How to retire early without giving up what you love

retire early tamminga
Tim Tamminga retired at age 58, with about $2.1 million saved for him and his wife Sandra.

There's no magic formula to retiring early. The things that will get you there are pretty simple, really.

Ask Tim Tamminga who retired last year at the age of 58. While a lot of Americans don't have nearly enough saved for retirement, he was able to put away $2.1 million for himself and his wife Sandra over the course of his 30-year career in IT.

And he didn't make himself miserable doing it.

Tamminga now spends his time exercising, reading, cooking and fixing up their new home.

Here's how they did it:

1. Moved to a cheaper area. The couple recently purchased a home in Grand Rapids, Michigan. They relocated from the pricey Bay Area, where groceries alone can cost about 23% more than they do in Michigan.

They ditched their $3,300 monthly rent and paid about $210,000 in cash for what Tamminga says is a "much nicer house in a a much nicer neighborhood." They turned one room into a home gym, borrow books from the public library rather than buying them, and often see shows at the local community theater.

Tamminga doesn't mind the colder weather, since he doesn't have to go outside to get to work. And they have family nearby.

2. Saved. A lot. Tamminga prioritized saving as soon as he entered the working world. He immediately contributed enough to his 401(k) to get the full company match and increased the amount he put in each year. Then he turned to mutual funds, carefully selecting those with the lowest fees.

Related: Why your next dollar shouldn't go to your 401(k)

He saved at least 25% of his income, putting away as much as $50,000 annually in a good year. That's more than the 15% financial planners typically suggest.

"That was our goal, and it really didn't diminish our lifestyle in any way," Tamminga said.

With a little more than $2 million, some of which is still growing in investments, Tamminga estimates that they'll have enough to spend $60,000 a year until they reach 95 (they're way under budget so far this year). And they've saved an extra $150,000 to help their two kids with their college costs, ensuring they won't graduate with any debt.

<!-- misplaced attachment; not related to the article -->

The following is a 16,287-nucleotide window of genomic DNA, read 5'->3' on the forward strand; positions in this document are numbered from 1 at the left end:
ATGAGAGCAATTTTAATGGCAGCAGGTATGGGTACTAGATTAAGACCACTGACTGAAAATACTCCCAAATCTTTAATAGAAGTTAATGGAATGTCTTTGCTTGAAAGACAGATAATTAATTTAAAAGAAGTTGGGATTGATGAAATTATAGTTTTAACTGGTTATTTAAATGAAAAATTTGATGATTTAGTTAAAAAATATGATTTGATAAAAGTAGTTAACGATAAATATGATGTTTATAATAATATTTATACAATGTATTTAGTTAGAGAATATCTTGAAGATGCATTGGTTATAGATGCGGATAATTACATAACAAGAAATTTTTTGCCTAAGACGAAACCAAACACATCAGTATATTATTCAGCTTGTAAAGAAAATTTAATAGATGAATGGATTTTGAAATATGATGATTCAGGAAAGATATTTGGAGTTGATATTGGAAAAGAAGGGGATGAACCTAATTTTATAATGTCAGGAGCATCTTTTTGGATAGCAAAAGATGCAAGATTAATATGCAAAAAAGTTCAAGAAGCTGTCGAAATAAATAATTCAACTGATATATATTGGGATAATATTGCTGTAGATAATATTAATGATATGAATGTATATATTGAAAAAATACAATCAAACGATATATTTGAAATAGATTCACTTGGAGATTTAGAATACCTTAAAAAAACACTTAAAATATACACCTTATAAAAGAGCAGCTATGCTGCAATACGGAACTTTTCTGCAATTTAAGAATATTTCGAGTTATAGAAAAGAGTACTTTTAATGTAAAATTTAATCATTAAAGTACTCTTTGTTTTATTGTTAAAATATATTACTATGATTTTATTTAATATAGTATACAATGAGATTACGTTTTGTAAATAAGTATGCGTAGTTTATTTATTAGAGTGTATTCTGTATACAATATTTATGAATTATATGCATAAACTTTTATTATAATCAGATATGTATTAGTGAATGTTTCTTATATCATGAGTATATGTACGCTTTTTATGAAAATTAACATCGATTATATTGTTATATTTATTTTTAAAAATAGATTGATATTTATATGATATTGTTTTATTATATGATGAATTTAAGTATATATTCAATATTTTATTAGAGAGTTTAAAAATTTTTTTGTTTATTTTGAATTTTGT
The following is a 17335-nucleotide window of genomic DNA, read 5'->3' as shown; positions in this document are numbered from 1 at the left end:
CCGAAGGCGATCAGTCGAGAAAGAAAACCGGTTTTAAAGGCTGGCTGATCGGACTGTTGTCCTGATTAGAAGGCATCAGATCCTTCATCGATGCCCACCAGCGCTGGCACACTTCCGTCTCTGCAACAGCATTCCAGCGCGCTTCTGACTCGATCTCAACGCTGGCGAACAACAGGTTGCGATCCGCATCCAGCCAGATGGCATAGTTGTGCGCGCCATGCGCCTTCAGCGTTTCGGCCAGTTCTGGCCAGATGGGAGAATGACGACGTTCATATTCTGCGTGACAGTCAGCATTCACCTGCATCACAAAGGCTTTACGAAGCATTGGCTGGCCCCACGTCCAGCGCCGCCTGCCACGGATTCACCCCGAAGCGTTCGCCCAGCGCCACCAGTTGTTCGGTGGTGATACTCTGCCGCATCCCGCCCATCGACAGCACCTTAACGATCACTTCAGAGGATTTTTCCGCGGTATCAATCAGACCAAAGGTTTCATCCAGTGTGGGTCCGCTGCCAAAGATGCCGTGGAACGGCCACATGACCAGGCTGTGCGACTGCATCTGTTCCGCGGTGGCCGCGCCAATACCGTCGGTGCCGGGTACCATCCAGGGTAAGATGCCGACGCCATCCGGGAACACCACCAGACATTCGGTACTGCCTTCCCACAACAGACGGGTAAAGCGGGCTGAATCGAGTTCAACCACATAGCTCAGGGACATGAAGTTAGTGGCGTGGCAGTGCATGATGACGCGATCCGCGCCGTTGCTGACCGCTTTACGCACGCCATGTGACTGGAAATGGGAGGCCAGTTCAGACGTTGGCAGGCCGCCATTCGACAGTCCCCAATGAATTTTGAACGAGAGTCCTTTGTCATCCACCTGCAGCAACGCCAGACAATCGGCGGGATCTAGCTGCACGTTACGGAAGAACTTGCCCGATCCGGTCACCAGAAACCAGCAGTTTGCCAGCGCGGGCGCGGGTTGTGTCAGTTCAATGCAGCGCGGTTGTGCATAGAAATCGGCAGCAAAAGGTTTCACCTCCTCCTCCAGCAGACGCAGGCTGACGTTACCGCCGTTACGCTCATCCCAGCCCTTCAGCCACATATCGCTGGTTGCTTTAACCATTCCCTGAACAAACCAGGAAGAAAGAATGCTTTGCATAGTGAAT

Related: A complete guide to retirement saving

3. Lived beneath their means. They consider themselves frugal, and don't eat out much.

"It's sort of a lifelong habit that's very much in sync with our lifestyle," Tamminga said.

During his career he traveled a lot for work, so he enjoyed staying in to cook when he was home. But that didn't mean the family of four gave up vacations altogether.

"Some of the things we might have done more were the exotic vacations. But we did some really cool and memorable things, like a scuba trip to the Caribbean a few years ago," he said.

They weren't coupon clippers and never scrimped on groceries, always buying fresh fruits and vegetables. They buy meat in bulk and freeze individual portions.

Tamminga says they "hate debt," and haven't taken on any except for mortgages. He drives a Lexus, which he paid for in cash 11 years ago.

Related: The cost of keeping your nest egg in cash

4. Signed up for Obamacare. One problem with retiring early is that you're likely kicked off your former employer's coverage and can't collect Medicare until age 65.

The Affordable Care Act was a clutch for the couple. Choosing a plan on the public exchange was easy, Tamminga said. Their income is low enough that he and his wife qualify for a subsidy.

Without it, they'd have to get private health insurance which can be more expensive. A health insurance calculator from the Kaiser Family Foundation estimates that the couple save about $500 a month.

Still, not everyone is comfortable kissing their paycheck goodbye years before Social Security can start rolling in at age 62.

"I think a lot of people don't retire early because they're afraid. We know very few people our age who have done it," he said.

Did you retire early? Tell us about it and you could be featured in an upcoming story on CNNMoney.